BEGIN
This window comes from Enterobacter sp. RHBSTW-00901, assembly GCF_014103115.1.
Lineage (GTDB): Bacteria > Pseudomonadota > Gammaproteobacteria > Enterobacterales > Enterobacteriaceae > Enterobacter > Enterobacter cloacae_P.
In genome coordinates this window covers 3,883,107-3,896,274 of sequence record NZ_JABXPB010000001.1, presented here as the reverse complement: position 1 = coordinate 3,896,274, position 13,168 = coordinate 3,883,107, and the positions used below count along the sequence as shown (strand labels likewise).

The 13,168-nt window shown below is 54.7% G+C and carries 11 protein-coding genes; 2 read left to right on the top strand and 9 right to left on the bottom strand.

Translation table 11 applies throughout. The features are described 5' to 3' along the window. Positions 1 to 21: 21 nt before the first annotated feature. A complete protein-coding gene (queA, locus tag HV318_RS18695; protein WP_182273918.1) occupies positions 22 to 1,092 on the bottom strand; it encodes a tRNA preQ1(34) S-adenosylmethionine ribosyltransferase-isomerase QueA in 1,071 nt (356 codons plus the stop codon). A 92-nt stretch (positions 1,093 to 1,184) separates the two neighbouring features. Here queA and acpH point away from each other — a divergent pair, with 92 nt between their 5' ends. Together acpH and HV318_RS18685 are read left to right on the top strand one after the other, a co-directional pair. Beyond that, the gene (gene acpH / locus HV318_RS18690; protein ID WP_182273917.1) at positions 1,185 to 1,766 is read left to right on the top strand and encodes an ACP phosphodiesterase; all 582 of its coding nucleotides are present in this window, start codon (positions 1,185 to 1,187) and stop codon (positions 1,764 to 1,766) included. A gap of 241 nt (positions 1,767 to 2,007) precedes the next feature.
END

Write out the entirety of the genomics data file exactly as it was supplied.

This window comes from Enterobacter sp. RHBSTW-00901, assembly GCF_014103115.1.
Lineage (GTDB): Bacteria > Pseudomonadota > Gammaproteobacteria > Enterobacterales > Enterobacteriaceae > Enterobacter > Enterobacter cloacae_P.
In genome coordinates this window covers 3,883,107-3,896,274 of sequence record NZ_JABXPB010000001.1, presented here as the reverse complement: position 1 = coordinate 3,896,274, position 13,168 = coordinate 3,883,107, and the positions used below count along the sequence as shown (strand labels likewise).

The 13,168-nt window shown below is 54.7% G+C and carries 11 protein-coding genes; 2 read left to right on the top strand and 9 right to left on the bottom strand.

Translation table 11 applies throughout. The features are described 5' to 3' along the window. Positions 1 to 21: 21 nt before the first annotated feature. A complete protein-coding gene (queA, locus tag HV318_RS18695; protein WP_182273918.1) occupies positions 22 to 1,092 on the bottom strand; it encodes a tRNA preQ1(34) S-adenosylmethionine ribosyltransferase-isomerase QueA in 1,071 nt (356 codons plus the stop codon). A 92-nt stretch (positions 1,093 to 1,184) separates the two neighbouring features. Here queA and acpH point away from each other — a divergent pair, with 92 nt between their 5' ends. Together acpH and HV318_RS18685 are read left to right on the top strand one after the other, a co-directional pair. Beyond that, the gene (gene acpH / locus HV318_RS18690; protein ID WP_182273917.1) at positions 1,185 to 1,766 is read left to right on the top strand and encodes an ACP phosphodiesterase; all 582 of its coding nucleotides are present in this window, start codon (positions 1,185 to 1,187) and stop codon (positions 1,764 to 1,766) included. A gap of 241 nt (positions 1,767 to 2,007) precedes the next feature.